We’re all fish! That statement may sound silly, but if you were to go back some 375 million years (some 100 million generations, give or take a few), you’d find our ancestors just starting to venture out of water onto land. We know this because several fossils from around this time show a transition from fish with fins living their entire life in water to four-legged animals able to come out completely on land (called “tetrapods” for having four feet). Tiktaalik roseae is the star fossil of this water-to-land transition.
Although discovered in the Canadian Arctic, Tiktaalik’s habitat when it was alive (the Late Devonian Period) was a warm, freshwater forest. The name Tiktaalik actually means “large freshwater fish” in Inuktitut, one of the Inuit languages spoken in the Nunavut territory where Tiktaalik was discovered. Tiktaalik had the scales, fins, and gills of a fish. But its eyes were positioned more on the top of its head for venturing out of the water and its limbs were also robust enough to push off the ground. In other words, Tiktaalik was our first ancestor to do a push-up.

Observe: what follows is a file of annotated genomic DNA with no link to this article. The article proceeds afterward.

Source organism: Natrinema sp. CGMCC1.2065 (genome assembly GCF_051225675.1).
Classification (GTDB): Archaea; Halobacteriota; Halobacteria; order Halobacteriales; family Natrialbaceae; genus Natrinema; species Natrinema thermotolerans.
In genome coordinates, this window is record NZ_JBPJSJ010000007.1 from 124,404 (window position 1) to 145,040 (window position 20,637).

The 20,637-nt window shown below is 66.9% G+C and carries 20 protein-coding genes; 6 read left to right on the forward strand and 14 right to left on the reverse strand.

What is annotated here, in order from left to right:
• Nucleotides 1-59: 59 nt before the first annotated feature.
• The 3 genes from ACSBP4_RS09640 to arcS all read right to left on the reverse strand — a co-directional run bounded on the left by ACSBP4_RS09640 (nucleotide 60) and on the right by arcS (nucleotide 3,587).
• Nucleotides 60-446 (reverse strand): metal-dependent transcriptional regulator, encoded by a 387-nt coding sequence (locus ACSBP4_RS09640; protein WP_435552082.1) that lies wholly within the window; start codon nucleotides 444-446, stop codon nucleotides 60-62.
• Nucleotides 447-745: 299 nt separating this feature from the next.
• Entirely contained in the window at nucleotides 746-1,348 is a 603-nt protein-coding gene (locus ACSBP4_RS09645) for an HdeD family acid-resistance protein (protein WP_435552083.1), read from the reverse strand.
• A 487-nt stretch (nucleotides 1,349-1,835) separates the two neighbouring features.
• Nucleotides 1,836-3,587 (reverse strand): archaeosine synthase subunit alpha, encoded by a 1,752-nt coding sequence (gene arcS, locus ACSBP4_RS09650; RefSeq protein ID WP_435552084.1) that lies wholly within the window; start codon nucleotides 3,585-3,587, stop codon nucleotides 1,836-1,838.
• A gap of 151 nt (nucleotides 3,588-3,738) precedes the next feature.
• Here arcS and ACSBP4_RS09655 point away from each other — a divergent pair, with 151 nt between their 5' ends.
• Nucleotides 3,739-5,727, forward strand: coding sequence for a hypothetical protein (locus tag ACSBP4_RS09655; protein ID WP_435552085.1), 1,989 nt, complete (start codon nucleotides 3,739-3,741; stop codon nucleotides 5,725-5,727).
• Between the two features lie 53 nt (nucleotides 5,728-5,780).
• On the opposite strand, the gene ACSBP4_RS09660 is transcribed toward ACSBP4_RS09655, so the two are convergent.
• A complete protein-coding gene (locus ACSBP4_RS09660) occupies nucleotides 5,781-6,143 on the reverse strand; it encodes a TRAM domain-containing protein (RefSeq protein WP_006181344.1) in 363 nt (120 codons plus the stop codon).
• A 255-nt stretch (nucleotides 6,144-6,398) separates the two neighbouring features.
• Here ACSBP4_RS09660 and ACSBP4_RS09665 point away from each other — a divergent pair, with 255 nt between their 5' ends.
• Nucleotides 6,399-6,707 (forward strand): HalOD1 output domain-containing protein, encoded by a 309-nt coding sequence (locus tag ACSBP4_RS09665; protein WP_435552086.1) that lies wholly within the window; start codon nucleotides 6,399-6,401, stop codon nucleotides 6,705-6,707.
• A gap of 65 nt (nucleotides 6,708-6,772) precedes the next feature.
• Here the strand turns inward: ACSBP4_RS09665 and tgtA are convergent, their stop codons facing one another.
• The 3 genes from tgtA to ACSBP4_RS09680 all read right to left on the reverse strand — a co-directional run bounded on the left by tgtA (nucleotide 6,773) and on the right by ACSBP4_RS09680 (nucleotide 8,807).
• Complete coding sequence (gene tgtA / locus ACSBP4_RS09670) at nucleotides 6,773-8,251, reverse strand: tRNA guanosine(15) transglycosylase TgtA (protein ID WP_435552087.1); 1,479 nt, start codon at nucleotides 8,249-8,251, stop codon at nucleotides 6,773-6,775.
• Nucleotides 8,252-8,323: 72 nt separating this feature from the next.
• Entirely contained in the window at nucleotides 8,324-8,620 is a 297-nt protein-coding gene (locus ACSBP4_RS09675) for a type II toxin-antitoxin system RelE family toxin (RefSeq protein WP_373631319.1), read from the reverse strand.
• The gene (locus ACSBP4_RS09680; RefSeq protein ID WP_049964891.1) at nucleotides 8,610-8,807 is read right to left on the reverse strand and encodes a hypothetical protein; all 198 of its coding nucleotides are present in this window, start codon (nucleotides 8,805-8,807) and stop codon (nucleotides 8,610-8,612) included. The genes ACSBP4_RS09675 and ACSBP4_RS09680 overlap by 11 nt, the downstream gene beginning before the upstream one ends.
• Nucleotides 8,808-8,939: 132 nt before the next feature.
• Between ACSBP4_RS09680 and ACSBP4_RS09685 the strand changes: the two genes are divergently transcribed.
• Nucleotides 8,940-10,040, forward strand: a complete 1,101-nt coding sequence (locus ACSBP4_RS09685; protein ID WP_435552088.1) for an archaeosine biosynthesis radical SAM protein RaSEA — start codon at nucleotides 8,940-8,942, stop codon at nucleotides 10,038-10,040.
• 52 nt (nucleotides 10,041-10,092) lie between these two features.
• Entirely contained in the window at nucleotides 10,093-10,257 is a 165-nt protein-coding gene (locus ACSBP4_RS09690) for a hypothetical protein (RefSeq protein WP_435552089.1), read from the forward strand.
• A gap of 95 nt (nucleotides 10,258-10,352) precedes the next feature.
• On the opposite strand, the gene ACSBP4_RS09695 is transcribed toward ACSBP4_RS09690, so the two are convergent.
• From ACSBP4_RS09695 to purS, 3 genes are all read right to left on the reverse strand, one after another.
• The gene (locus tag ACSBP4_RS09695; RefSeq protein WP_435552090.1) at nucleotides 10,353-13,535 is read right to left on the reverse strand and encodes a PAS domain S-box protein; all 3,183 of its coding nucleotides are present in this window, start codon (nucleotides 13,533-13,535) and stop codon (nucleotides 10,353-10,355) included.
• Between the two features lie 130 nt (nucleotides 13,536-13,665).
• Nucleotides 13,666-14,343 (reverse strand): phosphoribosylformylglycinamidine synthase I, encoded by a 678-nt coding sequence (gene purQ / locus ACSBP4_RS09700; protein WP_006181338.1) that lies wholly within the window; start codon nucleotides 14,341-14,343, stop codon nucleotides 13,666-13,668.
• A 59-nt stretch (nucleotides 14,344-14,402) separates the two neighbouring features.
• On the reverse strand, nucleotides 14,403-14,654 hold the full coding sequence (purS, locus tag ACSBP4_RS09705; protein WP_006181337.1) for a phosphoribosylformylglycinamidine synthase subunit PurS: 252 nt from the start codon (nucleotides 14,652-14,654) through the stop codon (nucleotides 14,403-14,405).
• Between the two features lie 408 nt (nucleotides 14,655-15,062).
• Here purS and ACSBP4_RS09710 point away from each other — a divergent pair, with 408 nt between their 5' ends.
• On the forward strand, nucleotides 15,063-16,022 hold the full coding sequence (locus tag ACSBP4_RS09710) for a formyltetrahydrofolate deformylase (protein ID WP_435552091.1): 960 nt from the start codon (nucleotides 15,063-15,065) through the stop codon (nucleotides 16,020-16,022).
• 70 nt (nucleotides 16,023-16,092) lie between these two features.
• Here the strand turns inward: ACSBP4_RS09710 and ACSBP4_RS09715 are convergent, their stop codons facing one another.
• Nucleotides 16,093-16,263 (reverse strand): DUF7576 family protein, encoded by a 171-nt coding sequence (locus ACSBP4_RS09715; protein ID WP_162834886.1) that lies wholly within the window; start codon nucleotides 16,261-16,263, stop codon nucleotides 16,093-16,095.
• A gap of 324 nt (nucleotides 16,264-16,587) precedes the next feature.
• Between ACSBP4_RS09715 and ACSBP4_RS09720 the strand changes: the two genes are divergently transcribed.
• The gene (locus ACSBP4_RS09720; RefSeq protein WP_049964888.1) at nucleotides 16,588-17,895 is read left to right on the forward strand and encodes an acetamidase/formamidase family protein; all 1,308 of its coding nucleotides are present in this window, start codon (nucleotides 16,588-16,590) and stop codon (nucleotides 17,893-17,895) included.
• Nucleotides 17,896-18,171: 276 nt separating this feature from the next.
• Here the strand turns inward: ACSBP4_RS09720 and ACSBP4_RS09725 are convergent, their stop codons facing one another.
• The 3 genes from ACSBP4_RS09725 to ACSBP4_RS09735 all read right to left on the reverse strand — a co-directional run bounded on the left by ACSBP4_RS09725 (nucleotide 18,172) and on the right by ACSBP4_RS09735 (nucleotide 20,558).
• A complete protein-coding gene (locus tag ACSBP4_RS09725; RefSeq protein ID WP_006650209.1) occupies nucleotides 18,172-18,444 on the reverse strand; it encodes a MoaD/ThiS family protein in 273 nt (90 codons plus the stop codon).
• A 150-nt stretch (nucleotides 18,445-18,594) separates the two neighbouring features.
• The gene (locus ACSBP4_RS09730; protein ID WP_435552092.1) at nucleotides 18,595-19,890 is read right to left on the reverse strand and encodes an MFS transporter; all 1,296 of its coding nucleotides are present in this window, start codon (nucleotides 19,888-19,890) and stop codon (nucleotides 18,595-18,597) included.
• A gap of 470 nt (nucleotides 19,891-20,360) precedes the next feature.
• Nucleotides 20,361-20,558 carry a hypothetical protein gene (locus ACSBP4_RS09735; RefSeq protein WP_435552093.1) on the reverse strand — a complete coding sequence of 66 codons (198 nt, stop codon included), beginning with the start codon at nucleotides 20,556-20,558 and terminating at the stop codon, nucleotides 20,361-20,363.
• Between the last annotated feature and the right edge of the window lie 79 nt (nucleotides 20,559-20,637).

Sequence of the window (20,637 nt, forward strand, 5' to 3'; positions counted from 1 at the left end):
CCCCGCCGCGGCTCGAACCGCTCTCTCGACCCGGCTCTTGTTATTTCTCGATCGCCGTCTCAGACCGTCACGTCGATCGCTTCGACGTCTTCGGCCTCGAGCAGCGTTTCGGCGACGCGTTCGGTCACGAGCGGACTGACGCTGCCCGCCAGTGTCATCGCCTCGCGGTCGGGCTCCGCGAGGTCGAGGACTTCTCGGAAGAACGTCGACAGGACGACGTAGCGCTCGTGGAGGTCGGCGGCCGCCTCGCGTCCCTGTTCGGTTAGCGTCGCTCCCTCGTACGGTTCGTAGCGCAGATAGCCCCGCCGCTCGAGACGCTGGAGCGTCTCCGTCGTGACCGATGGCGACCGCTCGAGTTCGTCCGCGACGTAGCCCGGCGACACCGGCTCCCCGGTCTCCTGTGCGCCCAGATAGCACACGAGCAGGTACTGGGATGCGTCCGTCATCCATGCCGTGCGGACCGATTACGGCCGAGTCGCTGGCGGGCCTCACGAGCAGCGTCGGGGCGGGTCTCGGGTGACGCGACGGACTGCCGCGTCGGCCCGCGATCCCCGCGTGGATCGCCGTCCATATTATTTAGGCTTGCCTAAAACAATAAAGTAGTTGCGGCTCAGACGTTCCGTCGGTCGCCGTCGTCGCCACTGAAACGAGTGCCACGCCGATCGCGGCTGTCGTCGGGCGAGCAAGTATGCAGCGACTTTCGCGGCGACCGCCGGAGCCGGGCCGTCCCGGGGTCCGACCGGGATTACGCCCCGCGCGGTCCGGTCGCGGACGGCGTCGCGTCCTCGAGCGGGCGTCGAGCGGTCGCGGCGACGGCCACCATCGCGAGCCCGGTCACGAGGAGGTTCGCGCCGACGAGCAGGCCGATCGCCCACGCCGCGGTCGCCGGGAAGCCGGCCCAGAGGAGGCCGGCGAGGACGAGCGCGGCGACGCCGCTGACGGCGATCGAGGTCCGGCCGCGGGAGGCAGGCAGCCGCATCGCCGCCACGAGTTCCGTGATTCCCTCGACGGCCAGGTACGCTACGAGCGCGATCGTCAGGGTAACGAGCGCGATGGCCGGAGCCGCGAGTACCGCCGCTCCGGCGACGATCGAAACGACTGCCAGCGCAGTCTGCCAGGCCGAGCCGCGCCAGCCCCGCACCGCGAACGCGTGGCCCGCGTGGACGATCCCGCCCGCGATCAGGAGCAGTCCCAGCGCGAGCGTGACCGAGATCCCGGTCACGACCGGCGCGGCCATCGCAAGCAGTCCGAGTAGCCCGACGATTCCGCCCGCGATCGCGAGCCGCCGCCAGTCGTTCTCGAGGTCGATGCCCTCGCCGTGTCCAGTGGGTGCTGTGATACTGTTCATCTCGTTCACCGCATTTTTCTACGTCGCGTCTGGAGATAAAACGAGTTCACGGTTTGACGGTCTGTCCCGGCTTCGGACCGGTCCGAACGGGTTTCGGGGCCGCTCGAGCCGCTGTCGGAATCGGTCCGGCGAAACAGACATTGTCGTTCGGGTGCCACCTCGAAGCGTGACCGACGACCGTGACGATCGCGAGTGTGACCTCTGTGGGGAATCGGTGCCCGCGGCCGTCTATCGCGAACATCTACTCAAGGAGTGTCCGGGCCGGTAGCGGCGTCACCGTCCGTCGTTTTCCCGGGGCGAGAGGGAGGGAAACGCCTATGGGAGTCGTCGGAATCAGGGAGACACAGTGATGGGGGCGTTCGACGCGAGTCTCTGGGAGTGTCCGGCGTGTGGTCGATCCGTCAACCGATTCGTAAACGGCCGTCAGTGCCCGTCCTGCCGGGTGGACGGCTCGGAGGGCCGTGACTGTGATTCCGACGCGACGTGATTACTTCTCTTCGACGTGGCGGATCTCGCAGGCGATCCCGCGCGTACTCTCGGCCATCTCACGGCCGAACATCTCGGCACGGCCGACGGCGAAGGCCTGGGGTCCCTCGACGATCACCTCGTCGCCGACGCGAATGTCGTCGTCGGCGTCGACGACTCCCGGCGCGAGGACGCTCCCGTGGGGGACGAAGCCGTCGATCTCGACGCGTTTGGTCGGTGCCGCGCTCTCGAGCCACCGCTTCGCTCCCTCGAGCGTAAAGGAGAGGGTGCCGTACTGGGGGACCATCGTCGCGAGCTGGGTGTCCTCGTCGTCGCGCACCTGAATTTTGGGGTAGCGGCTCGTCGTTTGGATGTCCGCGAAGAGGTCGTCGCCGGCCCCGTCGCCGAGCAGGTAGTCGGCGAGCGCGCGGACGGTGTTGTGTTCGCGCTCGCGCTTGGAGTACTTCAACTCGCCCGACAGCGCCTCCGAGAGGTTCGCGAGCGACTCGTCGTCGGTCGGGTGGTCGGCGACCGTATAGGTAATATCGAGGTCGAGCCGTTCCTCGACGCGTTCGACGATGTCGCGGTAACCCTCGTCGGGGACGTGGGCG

3D Anatomy Studios member Tim Sosa created this hand-drawn illustration to highlight the importance of Tiktaalik in understanding our own evolution and the evolution of all tetrapods (frogs, turtles, birds, lizards, and mammals like ourselves). With the unfortunate recent politicization of evolution, we sought to create art that would reframe the topic by putting a face on evolution itself.
Illustrated by: Tim Sosa, PhD
License: CC BY-NC-SA 3D Anatomy Studios